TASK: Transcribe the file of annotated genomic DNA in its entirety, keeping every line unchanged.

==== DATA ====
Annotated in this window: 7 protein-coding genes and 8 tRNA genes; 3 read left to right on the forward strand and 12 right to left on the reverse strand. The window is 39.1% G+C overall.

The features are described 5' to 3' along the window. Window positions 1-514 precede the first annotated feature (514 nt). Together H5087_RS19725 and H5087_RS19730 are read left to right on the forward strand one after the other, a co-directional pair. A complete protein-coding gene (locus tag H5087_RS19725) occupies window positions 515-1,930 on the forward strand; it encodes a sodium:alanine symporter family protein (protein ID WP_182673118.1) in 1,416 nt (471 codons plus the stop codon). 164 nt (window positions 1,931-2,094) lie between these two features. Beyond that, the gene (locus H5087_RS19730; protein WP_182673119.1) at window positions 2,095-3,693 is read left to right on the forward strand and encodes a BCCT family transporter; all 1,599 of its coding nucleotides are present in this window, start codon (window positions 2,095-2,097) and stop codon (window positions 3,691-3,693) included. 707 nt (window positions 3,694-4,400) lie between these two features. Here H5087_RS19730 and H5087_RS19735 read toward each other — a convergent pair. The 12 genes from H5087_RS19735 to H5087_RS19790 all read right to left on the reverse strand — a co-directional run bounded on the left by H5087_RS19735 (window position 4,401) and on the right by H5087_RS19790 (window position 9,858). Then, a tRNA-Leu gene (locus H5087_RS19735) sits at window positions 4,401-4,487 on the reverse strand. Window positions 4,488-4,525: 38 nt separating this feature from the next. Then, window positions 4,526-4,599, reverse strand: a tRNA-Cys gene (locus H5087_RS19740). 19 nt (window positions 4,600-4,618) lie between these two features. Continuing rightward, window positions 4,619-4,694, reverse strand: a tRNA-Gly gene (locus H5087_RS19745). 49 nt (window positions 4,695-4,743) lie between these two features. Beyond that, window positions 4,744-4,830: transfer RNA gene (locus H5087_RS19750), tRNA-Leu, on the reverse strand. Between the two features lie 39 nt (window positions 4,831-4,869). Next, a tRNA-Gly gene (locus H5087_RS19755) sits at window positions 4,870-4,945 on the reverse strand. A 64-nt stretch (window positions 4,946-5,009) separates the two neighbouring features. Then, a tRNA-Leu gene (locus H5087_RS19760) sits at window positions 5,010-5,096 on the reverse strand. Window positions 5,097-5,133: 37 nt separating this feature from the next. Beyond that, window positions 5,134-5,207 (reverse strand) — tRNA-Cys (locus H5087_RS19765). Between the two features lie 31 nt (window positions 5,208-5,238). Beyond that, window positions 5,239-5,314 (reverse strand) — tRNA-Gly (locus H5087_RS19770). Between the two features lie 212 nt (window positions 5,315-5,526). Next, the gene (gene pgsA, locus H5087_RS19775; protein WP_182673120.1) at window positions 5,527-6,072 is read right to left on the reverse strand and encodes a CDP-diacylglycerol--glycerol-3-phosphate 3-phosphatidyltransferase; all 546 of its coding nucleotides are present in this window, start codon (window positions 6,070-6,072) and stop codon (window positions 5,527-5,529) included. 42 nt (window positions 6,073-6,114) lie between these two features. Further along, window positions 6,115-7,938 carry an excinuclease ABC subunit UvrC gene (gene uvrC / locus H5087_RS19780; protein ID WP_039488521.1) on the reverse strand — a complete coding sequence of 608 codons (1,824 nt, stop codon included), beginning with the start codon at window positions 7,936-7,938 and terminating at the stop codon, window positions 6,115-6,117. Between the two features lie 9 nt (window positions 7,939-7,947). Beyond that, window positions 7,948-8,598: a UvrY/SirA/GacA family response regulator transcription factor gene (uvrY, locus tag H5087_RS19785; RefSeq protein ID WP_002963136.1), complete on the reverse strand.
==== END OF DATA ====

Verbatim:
Annotated in this window: 7 protein-coding genes and 8 tRNA genes; 3 read left to right on the forward strand and 12 right to left on the reverse strand. The window is 39.1% G+C overall.

The features are described 5' to 3' along the window. Window positions 1-514 precede the first annotated feature (514 nt). Together H5087_RS19725 and H5087_RS19730 are read left to right on the forward strand one after the other, a co-directional pair. A complete protein-coding gene (locus tag H5087_RS19725) occupies window positions 515-1,930 on the forward strand; it encodes a sodium:alanine symporter family protein (protein ID WP_182673118.1) in 1,416 nt (471 codons plus the stop codon). 164 nt (window positions 1,931-2,094) lie between these two features. Beyond that, the gene (locus H5087_RS19730; protein WP_182673119.1) at window positions 2,095-3,693 is read left to right on the forward strand and encodes a BCCT family transporter; all 1,599 of its coding nucleotides are present in this window, start codon (window positions 2,095-2,097) and stop codon (window positions 3,691-3,693) included. 707 nt (window positions 3,694-4,400) lie between these two features. Here H5087_RS19730 and H5087_RS19735 read toward each other — a convergent pair. The 12 genes from H5087_RS19735 to H5087_RS19790 all read right to left on the reverse strand — a co-directional run bounded on the left by H5087_RS19735 (window position 4,401) and on the right by H5087_RS19790 (window position 9,858). Then, a tRNA-Leu gene (locus H5087_RS19735) sits at window positions 4,401-4,487 on the reverse strand. Window positions 4,488-4,525: 38 nt separating this feature from the next. Then, window positions 4,526-4,599, reverse strand: a tRNA-Cys gene (locus H5087_RS19740). 19 nt (window positions 4,600-4,618) lie between these two features. Continuing rightward, window positions 4,619-4,694, reverse strand: a tRNA-Gly gene (locus H5087_RS19745). 49 nt (window positions 4,695-4,743) lie between these two features. Beyond that, window positions 4,744-4,830: transfer RNA gene (locus H5087_RS19750), tRNA-Leu, on the reverse strand. Between the two features lie 39 nt (window positions 4,831-4,869). Next, a tRNA-Gly gene (locus H5087_RS19755) sits at window positions 4,870-4,945 on the reverse strand. A 64-nt stretch (window positions 4,946-5,009) separates the two neighbouring features. Then, a tRNA-Leu gene (locus H5087_RS19760) sits at window positions 5,010-5,096 on the reverse strand. Window positions 5,097-5,133: 37 nt separating this feature from the next. Beyond that, window positions 5,134-5,207 (reverse strand) — tRNA-Cys (locus H5087_RS19765). Between the two features lie 31 nt (window positions 5,208-5,238). Beyond that, window positions 5,239-5,314 (reverse strand) — tRNA-Gly (locus H5087_RS19770). Between the two features lie 212 nt (window positions 5,315-5,526). Next, the gene (gene pgsA, locus H5087_RS19775; protein WP_182673120.1) at window positions 5,527-6,072 is read right to left on the reverse strand and encodes a CDP-diacylglycerol--glycerol-3-phosphate 3-phosphatidyltransferase; all 546 of its coding nucleotides are present in this window, start codon (window positions 6,070-6,072) and stop codon (window positions 5,527-5,529) included. 42 nt (window positions 6,073-6,114) lie between these two features. Further along, window positions 6,115-7,938 carry an excinuclease ABC subunit UvrC gene (gene uvrC / locus H5087_RS19780; protein ID WP_039488521.1) on the reverse strand — a complete coding sequence of 608 codons (1,824 nt, stop codon included), beginning with the start codon at window positions 7,936-7,938 and terminating at the stop codon, window positions 6,115-6,117. Between the two features lie 9 nt (window positions 7,939-7,947). Beyond that, window positions 7,948-8,598: a UvrY/SirA/GacA family response regulator transcription factor gene (uvrY, locus tag H5087_RS19785; RefSeq protein ID WP_002963136.1), complete on the reverse strand.